Making public health a priority
By: Matt Hillier
Michigan’s historic connection to public health began in 1873, when the State Board of Health was created, and throughout the past 144 years, Michigan has remained committed to providing public health services to its residents. Now, Gov. Rick Snyder is looking to further put the health of Michiganders above all else.
The temporary Public Health Advisory Commission that Gov. Snyder created with Executive Order 2016–19 was chaired by Dr. Eden Wells, Michigan’s Chief Medical Executive. She was joined by 24 other members representing a diverse set of professions and experiences, including health care experts, educators, nonprofit leaders and public servants. The group assessed and recommended improvements to Michigan’s public health services.
The recommendations propose robust changes to further advance our public health system within the state and beyond its current structure into a more citizen-responsive and cohesive system.
The proposal to create a permanent commission represents an important step in improving Michigan’s public health. It will help raise awareness and distribute critical public health information, advocate for disease prevention, promote various health initiatives and work with stakeholders to preserve the health of residents.
The Public Health Advisory Commission Report outlines the temporary Commission’s 39 total recommendations in the areas of collaboration, investment and accreditation.
Within the three recommended areas, the Commission notes that with more collaboration, it will be easier to diminish communication gaps by requiring collaboration at local, state and federal levels and across state departments. The Commission also said that preventing diseases, reducing health care costs and preparing for emergencies is vital to all Michiganders’ well-being and made recommendations related to investments in Michigan’s public health system. Finally, within the area of accreditation, the Commission made recommendations related to the state authorization processes for local health departments to better align with the national level standards, which ties back in to collaboration efforts.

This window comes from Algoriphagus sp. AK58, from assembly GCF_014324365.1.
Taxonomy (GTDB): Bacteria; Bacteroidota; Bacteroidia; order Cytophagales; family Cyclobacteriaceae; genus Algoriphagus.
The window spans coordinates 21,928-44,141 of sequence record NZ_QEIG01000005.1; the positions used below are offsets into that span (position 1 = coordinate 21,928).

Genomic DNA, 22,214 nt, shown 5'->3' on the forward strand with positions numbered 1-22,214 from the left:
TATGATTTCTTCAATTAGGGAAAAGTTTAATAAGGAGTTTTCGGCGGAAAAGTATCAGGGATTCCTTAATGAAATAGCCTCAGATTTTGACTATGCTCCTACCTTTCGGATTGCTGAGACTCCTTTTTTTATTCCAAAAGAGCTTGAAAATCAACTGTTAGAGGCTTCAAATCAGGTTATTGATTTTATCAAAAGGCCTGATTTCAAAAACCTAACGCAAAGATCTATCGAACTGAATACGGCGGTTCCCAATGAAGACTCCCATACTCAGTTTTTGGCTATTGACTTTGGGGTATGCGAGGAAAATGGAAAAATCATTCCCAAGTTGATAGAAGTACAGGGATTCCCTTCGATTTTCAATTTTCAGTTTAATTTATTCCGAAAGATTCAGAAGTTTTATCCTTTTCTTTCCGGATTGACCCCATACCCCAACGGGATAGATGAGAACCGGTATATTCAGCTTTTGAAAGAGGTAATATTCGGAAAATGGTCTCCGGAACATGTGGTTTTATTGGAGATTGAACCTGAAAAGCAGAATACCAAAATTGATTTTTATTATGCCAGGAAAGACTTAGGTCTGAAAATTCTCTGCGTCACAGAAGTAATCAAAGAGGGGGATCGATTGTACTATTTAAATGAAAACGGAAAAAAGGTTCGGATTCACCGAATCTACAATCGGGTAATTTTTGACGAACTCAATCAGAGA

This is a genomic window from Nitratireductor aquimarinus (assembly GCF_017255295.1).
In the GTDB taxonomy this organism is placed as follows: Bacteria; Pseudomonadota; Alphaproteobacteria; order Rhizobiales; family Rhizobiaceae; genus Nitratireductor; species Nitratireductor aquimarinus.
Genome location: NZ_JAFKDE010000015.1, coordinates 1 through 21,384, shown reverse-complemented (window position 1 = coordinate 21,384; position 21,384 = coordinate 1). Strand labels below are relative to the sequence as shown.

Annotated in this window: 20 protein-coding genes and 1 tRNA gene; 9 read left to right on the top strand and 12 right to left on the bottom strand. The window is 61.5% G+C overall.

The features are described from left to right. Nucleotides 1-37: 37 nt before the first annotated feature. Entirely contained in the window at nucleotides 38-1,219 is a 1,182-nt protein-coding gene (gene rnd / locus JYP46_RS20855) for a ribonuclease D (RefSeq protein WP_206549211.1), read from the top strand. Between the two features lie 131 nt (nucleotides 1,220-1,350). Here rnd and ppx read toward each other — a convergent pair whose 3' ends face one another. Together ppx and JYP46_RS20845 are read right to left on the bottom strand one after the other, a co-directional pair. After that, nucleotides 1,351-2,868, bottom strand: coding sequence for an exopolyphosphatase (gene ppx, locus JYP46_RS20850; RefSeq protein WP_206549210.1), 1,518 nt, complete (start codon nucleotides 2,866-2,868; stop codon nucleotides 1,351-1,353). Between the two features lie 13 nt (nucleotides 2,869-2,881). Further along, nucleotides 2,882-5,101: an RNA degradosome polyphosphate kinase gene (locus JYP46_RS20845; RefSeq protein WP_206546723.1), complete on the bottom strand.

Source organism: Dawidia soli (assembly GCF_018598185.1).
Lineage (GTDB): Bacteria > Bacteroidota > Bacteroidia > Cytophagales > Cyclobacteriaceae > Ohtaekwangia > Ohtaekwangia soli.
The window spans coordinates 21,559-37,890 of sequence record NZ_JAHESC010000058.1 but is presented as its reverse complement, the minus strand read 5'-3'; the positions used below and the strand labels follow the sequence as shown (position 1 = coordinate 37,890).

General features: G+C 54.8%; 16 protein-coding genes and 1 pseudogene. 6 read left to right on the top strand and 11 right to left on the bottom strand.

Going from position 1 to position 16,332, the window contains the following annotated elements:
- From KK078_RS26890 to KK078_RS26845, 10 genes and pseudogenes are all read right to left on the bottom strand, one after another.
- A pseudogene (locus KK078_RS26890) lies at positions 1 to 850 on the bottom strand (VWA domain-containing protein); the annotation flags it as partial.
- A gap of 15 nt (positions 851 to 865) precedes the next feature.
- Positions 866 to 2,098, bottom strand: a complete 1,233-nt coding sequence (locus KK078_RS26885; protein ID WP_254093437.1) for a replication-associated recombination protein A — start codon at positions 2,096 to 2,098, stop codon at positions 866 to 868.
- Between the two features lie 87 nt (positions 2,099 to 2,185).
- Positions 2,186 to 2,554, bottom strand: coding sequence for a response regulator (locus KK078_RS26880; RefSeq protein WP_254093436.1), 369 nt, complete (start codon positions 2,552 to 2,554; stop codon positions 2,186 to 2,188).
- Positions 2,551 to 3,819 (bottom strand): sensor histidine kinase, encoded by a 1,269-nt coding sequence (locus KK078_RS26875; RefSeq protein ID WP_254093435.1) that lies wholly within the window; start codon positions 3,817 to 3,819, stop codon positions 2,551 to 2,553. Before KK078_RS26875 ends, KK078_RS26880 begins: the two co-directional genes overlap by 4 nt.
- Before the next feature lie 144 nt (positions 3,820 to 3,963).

“Above all else, the health and safety of Michiganders comes first,” said Snyder.
“I thank the commissioners for their commitment to advancing public health and developing the framework for a more responsive and cohesive public health system.”
Michigan has a notable history of dedicated public health professionals who strive for the betterment of its residents. It’s obvious now that the State of Michigan is committed even more to public health excellence by recognizing this need for change to achieve a transparent public health system that is effective for all Michiganders.